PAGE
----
As was mentioned, I have been for five years, CFO of the Transport Agency; and it's great to be able to say the roading system is worth $33billion. But, as you know and I know, it doesn’t mean anything in itself. It does mean something, but it doesn’t tell you really what’s going on with the roading system, because in actual fact the value has probably gone up because Auckland land value has gone up; and that’s not necessarily meaning that the state highway is any better.

So, it really is about the value proposition; what have we done with the state highways, can we actually put more trucks down it, have we maintained the quality, has it deteriorated, are we actually helping the economy of the country?

Because one of the things that comes through in my slides; you will see a reference to living standards framework. We’re trying to lift the living standards of all New Zealanders; that is what Treasury is trying to do. You might challenge that on occasions and say, “Well, it doesn’t feel like it,” but it is what we’re trying to do and we’re trying to link back to that.

Well, actually it's not just about having X billion dollars to spend each year and did we spend it yes or no. That’s part of the stewardship, but what we’re really trying to do is move… well, I’ve got to hesitate from saying, “Move away from it.” You’ve still got to have the stewardship; we need that. That underpins and that gives us the firm foundations to work forward from. But, we also want to be a catalyst for change. We want to be able to strengthen what we’re doing, be it in health, education, or whatever the sectors are – economics. We have to actually support what’s going on from a firm foundation.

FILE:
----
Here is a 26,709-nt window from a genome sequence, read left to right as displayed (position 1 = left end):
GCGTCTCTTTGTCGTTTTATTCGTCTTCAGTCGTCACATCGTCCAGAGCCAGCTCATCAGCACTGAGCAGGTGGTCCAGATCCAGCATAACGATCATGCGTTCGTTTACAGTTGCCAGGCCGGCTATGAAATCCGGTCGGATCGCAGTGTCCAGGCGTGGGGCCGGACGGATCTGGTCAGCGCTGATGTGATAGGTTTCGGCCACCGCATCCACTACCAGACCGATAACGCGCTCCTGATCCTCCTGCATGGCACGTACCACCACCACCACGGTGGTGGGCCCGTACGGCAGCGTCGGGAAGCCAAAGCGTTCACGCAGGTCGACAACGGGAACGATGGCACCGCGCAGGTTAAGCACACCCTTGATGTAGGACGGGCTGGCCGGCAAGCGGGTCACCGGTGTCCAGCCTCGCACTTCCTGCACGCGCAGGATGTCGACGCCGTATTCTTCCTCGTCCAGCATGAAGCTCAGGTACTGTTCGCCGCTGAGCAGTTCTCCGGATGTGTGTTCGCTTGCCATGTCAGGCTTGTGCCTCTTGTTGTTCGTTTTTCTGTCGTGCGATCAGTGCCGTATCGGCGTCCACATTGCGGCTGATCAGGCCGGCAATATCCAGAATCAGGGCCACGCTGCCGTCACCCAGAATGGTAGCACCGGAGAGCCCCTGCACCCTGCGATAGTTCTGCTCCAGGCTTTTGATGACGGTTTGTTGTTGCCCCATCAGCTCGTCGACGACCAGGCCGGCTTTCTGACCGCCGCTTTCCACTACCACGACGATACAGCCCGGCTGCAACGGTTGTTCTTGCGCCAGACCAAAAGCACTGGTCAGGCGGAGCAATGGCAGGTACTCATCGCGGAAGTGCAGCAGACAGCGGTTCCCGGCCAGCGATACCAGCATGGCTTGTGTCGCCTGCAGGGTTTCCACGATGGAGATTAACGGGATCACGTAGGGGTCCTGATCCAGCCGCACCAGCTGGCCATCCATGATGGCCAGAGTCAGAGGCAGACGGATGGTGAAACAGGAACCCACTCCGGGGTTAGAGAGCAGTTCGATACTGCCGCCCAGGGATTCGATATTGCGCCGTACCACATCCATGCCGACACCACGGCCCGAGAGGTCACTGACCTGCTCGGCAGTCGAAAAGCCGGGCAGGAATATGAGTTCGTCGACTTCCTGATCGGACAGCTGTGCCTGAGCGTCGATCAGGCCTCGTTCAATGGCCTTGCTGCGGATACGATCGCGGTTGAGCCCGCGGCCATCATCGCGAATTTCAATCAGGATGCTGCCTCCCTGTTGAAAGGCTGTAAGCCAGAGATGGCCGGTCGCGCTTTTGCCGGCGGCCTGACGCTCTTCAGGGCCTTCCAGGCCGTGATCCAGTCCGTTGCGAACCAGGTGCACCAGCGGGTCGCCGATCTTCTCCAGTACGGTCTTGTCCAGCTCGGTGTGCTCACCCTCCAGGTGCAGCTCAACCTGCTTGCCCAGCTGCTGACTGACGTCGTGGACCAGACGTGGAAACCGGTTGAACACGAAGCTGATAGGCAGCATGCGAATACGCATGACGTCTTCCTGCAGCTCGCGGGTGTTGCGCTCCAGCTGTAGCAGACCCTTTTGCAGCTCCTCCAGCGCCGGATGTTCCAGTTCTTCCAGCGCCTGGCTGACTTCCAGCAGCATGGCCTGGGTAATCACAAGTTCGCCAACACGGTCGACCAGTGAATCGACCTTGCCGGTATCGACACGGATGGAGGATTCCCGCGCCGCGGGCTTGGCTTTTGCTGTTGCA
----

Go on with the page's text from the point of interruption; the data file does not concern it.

And, for finance teams – and to catch you all in this – just to focus on the finances is really no longer answering the need. Most of you have already got this, but quite a few agencies haven’t. And, you’ve really got to be saying, “If you’re just preparing a finance report and saying ‘Hey, look at this, we’ve spent the money we were given,’ it's really but what have you done.”

If we’re going to look forward, and I know CANZ has done various reports in saying, “Well, actually quite a few of the jobs in the finance industry will disappear in the next few years because it will be automated,” I look at it and go, “Great, absolutely great, because those are probably the boring automated jobs that should be automated.” We can get out of that; we can start adding value.

So, what my proposition to all of you is, and these slides go on about, is really, “So, where are you adding value? Do you understand your business? And, how can we in the centre help that, because some of our conversations tend to be sliding back towards pure finances and we’ve got to say, “No, there’s a richer story here.”

So, I’ll be honest. Through the financial statements of government, I’ve got one of my team looking at, with a number of people in Treasury, the integrated reporting direction of travel, shall we say. That talks about six capitals. Well, actually under our living standards framework in Treasury, we actually talk about four capitals. They’re almost the same. So, we’re trying to say, “What would that look like?” and people get very nervous when we then say, “We’re going to capture all this data and put it in.”

Actually, a lot of it is already out there. If I think about the various sectors, if we look at natural capital, the Ministry for the Environment actually report on the state or standard of the environment; so, we don’t need to do anything extra, we just want to capture that and put it in and link it up to the financials.